What this all goes back to, really, is that devastating night in the desert, Super Bowl XLII, the Patriots’ equivalent of the day the music died.
So here we are, still more than one month before the annual NFL Draft, and the pieces seem to be coming together like another one of Bill Belichick’s impeccable game plans. Tom Brady’s knee begot Matt Cassel, who begot the No. 34 pick, which very well might beget Julius Peppers. Isn’t that how it is all supposed to work out now? According to a report yesterday on NFL.com, Belichick may be nearing a deal with the Carolina Panthers that would bring Peppers, a freakishly athletic pass rusher, to New England for the No. 34 overall pick -- the same selection acquired last month in the deal that sent Cassel and Mike Vrabel to the Kansas City Chiefs.
So there you have it. To fill the one glaring hole remaining on the roster, Belichick seems positioned to deal the 230th overall pick in 2005 (Cassel) for the second overall pick in 2002 (Peppers).
At the moment, we should all note that Peppers is still unclaimed property at this point and has yet to sign the franchise tender placed on him by the Panthers earlier this offseason. There is still a lot that must happen, and there is still the chance Peppers ends up somewhere other than New England. And yet, the mind cannot help but race to examine the possibilities:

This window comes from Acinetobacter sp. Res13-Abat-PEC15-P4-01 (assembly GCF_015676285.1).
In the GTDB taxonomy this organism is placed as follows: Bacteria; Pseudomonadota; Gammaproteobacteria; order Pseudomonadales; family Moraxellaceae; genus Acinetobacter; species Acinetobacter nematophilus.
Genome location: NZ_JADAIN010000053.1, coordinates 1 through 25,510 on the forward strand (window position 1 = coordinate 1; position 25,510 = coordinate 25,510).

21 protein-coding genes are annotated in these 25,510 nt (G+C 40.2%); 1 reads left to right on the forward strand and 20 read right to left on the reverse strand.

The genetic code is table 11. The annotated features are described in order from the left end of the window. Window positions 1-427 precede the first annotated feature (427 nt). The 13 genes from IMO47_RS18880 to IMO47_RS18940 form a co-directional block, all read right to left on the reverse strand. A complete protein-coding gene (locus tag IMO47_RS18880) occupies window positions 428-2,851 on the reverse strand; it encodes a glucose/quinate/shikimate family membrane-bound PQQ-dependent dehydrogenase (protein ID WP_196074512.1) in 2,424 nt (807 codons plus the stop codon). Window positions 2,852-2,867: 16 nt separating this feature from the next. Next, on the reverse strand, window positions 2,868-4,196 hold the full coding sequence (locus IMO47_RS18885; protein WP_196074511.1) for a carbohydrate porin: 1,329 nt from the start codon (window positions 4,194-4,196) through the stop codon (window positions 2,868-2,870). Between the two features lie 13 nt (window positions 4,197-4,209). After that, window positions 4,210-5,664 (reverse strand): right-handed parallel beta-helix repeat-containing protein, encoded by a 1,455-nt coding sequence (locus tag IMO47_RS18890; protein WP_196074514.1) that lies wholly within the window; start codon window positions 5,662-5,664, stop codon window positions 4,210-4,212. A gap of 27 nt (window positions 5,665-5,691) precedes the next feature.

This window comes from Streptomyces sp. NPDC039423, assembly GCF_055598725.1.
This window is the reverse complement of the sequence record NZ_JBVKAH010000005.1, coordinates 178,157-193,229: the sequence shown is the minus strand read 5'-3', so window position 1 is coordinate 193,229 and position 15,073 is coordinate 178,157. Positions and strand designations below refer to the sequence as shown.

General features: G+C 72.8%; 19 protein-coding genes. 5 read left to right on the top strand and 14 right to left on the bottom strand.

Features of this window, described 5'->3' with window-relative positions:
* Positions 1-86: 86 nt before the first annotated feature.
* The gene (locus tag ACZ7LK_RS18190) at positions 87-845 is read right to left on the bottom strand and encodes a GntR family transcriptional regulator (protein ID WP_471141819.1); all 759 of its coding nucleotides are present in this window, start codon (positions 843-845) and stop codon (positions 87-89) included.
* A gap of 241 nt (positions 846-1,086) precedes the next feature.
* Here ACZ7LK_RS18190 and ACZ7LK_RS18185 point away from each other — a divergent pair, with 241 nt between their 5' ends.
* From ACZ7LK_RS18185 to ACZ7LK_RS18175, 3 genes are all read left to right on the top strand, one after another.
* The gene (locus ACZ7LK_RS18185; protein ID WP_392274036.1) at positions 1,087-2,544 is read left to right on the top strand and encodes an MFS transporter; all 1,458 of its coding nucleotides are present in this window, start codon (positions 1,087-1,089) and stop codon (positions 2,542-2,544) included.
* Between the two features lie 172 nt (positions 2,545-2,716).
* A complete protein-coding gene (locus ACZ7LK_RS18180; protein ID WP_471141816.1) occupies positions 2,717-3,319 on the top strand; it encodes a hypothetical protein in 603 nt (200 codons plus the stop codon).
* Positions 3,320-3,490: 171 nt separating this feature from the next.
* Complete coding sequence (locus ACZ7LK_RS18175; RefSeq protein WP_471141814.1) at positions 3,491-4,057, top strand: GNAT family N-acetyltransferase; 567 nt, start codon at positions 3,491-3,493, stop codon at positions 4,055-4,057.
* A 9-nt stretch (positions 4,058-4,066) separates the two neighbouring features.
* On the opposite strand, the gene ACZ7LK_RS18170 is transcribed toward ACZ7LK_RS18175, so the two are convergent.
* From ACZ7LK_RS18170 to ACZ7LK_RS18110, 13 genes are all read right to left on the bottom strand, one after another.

- If these dominoes fall the way we all now hope them to -- expect them to? -- there is no doubt about what this means for the Patriots: They will be loaded again. Brady will have a cast of wide receivers that will include Randy Moss, Wes Welker, Joey Galloway, and Greg Lewis. The backfield will feature Sammy Morris, Fred Taylor, Laurence Maroney, and Kevin Faulk. Belichick will have prime-of-career former Pro Bowlers on both sides of the line and a revamped secondary, and now he could have a delicious linebacking corps of Adalius Thomas dressed with Peppers and (Jerod) Mayo.
Bartender, we’ll have Bruschis all around.